Sunday night's concert at the Coliseum featured four good guitarists; the estimable Bob Weston and Bob Welch from Fleetwood Mac, a steadfast Ritchie Blackmore from Deep Purple and Rory Gallagher. Although Rory is not well known in these parts – there was a constant stream of: “Who is that guitar player?” during his set – and he only had forty minutes allotted him on the programme, he certainly won a few admirers. Over the course of six numbers, Rory and his current band mixed up some funk and raunch with some technical brilliance and laid down some of the tastiest blues/rock to be heard in these parts for some time.
A couple of weeks ago I wasn't really interested in catching the concert – well there was some interest in the ‘new’ Fleetwood Mac – but with the late inclusion of Rory Gallagher I was out hustling a ticket. The man's been making consistently good music since the days when he took England and Europe by storm fronting a high-energy three-man band called Taste. In those days they would remove all the tables (and sometimes the chairs) at clubs like the Marquee in order to accommodate the crowds who turned out for a Taste appearance. Hot sweaty nights with Rory jukin’ up a storm. When the band seemed to be ‘peaking’, on the verge of breaking into the North American market and reaping widespread success, Rory split and disappeared back home to Ireland for a few months. After resting up after the many miles of roadwork with Taste, he began working with some Irish sidemen and eventually produced a fine solo album which was released on Polydor. Since then there have been a couple of equally brilliant albums and his latest, ‘Blue Print’ (Polydor), should be in the shops now.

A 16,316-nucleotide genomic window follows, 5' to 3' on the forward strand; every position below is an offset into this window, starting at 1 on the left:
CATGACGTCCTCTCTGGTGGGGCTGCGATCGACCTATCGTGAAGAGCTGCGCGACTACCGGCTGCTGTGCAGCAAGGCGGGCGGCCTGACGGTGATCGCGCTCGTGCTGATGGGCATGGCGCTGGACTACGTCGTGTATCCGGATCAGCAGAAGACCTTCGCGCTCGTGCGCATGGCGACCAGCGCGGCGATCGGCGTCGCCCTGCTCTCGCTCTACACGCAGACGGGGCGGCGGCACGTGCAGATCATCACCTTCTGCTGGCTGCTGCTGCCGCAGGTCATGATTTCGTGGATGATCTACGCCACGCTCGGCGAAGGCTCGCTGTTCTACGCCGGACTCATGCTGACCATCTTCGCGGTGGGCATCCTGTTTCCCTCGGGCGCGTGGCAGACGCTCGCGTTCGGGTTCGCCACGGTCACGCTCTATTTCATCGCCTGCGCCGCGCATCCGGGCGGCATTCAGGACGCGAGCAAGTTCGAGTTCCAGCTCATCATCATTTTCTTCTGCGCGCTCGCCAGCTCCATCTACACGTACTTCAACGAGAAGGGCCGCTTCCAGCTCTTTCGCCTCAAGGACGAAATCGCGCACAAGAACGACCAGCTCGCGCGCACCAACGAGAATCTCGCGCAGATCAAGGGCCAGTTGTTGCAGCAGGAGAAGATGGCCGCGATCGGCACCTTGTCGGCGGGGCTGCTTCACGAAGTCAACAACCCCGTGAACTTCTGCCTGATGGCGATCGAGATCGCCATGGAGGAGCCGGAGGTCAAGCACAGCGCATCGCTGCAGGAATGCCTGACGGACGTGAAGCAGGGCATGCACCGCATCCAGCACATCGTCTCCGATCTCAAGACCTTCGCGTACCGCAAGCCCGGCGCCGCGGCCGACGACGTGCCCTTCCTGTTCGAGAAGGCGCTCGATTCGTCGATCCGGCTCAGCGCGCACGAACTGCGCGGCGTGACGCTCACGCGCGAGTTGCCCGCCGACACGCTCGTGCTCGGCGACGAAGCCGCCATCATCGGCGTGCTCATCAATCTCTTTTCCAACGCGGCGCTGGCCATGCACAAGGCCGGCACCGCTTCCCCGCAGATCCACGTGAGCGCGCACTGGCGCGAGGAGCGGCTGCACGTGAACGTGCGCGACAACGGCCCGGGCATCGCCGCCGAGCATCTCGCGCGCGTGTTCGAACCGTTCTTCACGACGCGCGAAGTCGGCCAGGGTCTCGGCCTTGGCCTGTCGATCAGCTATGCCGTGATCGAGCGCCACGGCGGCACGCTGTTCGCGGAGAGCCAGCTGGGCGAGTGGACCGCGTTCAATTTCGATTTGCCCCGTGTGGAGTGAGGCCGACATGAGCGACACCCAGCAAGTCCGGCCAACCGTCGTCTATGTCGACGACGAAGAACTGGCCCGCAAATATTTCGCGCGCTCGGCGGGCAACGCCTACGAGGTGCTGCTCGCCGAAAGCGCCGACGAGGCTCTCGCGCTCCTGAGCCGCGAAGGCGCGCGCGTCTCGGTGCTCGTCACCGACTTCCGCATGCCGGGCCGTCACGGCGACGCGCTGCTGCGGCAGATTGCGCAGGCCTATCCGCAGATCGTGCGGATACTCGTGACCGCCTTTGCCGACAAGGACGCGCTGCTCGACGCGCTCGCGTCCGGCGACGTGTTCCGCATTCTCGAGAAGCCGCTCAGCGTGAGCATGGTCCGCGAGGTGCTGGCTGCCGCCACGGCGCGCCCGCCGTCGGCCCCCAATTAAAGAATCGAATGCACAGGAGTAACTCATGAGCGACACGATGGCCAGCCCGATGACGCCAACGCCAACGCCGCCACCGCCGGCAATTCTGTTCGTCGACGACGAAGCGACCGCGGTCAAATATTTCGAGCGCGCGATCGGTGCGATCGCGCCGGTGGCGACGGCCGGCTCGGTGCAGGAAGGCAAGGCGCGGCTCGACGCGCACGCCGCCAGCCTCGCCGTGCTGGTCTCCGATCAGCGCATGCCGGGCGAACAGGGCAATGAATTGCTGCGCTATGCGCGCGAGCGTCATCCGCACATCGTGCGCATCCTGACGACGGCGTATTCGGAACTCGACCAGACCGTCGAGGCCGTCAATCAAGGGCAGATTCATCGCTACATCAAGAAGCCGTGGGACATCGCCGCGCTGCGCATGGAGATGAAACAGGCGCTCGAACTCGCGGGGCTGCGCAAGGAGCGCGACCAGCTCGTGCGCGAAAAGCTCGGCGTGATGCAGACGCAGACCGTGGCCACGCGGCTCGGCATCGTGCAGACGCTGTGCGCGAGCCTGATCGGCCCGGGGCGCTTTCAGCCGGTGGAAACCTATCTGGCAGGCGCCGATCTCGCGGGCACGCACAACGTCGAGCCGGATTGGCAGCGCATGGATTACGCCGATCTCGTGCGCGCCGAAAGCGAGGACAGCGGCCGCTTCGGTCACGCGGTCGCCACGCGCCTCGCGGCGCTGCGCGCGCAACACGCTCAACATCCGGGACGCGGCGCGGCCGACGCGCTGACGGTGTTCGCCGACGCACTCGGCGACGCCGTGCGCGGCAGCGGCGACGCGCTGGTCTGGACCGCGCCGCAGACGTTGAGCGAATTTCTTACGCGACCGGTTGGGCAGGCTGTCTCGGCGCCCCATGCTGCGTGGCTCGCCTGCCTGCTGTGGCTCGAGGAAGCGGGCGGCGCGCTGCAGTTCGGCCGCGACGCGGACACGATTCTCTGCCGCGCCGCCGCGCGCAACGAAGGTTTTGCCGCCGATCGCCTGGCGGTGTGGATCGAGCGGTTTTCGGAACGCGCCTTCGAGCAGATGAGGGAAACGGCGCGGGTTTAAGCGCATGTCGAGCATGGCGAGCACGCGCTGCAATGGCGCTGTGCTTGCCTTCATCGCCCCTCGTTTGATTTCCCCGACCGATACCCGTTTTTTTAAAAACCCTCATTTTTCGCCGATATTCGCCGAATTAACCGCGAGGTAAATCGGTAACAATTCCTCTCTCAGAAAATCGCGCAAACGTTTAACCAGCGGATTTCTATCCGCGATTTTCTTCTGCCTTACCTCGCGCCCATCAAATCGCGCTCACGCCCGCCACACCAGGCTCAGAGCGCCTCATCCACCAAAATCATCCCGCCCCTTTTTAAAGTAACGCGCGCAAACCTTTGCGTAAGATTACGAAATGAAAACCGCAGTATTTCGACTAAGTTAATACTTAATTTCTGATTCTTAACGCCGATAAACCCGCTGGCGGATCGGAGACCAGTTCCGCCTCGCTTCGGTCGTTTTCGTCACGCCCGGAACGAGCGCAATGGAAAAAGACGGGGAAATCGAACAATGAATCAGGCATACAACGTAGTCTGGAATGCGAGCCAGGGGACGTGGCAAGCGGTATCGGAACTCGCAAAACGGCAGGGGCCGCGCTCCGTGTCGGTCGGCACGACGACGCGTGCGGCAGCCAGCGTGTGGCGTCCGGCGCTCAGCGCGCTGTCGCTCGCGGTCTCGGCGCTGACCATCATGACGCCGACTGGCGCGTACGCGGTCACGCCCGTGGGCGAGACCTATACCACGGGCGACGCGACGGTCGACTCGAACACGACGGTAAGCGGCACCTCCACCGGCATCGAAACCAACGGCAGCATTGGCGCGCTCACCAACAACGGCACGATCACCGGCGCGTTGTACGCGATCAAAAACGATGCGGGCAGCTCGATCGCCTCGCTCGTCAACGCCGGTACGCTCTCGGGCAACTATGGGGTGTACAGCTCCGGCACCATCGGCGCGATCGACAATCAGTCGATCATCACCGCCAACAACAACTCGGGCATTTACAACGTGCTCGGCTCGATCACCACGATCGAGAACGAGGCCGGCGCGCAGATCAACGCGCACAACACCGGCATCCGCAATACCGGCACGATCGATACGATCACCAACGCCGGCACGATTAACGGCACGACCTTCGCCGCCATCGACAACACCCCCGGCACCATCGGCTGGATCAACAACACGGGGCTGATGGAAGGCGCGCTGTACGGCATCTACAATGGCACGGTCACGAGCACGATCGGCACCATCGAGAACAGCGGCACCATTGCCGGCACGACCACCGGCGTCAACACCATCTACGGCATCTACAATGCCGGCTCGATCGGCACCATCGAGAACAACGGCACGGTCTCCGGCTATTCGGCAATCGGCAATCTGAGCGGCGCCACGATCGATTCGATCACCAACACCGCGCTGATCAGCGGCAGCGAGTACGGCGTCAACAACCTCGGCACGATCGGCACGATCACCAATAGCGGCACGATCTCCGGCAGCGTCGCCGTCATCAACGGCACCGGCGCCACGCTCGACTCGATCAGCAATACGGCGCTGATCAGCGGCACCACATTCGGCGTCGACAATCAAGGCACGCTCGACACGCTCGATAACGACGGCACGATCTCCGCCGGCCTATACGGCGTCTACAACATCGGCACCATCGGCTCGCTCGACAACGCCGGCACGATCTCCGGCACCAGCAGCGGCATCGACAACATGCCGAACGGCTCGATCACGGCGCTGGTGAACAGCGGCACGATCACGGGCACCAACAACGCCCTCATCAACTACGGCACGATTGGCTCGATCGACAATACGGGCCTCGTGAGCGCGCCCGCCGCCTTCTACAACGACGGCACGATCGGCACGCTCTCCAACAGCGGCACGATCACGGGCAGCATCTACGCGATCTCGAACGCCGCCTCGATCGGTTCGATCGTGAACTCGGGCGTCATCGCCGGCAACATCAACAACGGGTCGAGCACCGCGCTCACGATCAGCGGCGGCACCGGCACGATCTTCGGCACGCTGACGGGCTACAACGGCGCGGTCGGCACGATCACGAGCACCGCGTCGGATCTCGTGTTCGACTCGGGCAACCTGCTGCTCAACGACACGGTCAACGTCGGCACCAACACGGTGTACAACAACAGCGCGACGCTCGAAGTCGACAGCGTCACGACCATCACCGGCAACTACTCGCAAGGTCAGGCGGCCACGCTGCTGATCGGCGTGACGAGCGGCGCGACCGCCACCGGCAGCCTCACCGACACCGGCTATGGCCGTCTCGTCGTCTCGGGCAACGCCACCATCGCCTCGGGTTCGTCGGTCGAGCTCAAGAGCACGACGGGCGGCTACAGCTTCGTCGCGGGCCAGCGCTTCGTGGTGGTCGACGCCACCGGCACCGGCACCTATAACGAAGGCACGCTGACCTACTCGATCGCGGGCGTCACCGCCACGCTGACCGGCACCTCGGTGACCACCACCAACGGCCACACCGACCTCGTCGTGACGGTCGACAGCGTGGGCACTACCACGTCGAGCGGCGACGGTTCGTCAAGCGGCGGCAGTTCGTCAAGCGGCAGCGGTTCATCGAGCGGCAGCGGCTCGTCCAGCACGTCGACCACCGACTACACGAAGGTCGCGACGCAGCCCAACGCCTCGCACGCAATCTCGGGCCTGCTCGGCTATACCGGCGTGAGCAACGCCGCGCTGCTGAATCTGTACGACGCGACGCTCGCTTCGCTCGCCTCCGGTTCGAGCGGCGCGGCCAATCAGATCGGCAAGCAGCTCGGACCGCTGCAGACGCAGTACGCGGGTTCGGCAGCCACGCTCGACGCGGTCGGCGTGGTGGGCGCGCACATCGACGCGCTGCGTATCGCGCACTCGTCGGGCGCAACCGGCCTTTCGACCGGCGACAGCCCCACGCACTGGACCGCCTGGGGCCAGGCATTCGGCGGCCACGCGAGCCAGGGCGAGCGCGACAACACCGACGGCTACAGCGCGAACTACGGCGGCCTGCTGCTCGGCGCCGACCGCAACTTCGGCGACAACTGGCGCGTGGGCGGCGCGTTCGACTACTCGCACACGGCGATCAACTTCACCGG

While the crowd were still filing in looking for seats – there was very little advertising for Rory's late inclusion on the bill and the earlier start to the concert – the lights went down and Rory and his band took the stage and went straight into some full throttle blues, ‘Messin’ With the Kid’. The background noise diminished appreciably and they went straight into ‘Hands Up’, off the first solo album. Two crunching blues/boogie numbers in a row and the crowd were sitting up, asking one another who ‘this guy’ was. I mean Gallagher has really got his chops down and there's a lot more coming out of his well-worn Fender these days. After grabbing everyone's attention, they settled down to a slow blues, ‘I Should Have Learnt My Lesson A Long Time Ago’, which incorporated beautiful interpretations of some classic blues runs. Vincent Crane got in a jangly, boogie-woogie, piano solo whilst the rhythm section – I'm not quite sure who's on bass and drums at present – kept laying down solid accompaniment.
Then the pace picked up again with ‘Laundromat’ and there's a lot more going on in the current version than the original, which was featured on his first solo album. By this time the crowd were up on their feet shaking and Rory was letting a little of the old Taste flash come through with a couple of ‘Chuck Berry’ leaps at appropriate moments. ‘Back in You're Time’ is off the new album and featured some really raunchy slide guitar that broke into break-neck boogie and brought a thunderous round of applause at the end of the song. All too often boogie has become part of ‘the endless boogie’, a kind of hackneyed parody of something that was really exciting two or three years ago, something bands serve up as a ‘crowd pleaser’ especially in Vancouver where a band can frequently win a concert audience with a few moronic shouts along the lines of: ‘When I shout BOOGIE, I want you to raise your right hand in the air and shout BOOGIE back at me’. Gallagher's boogie is like it was meant to be, exciting AND inventive.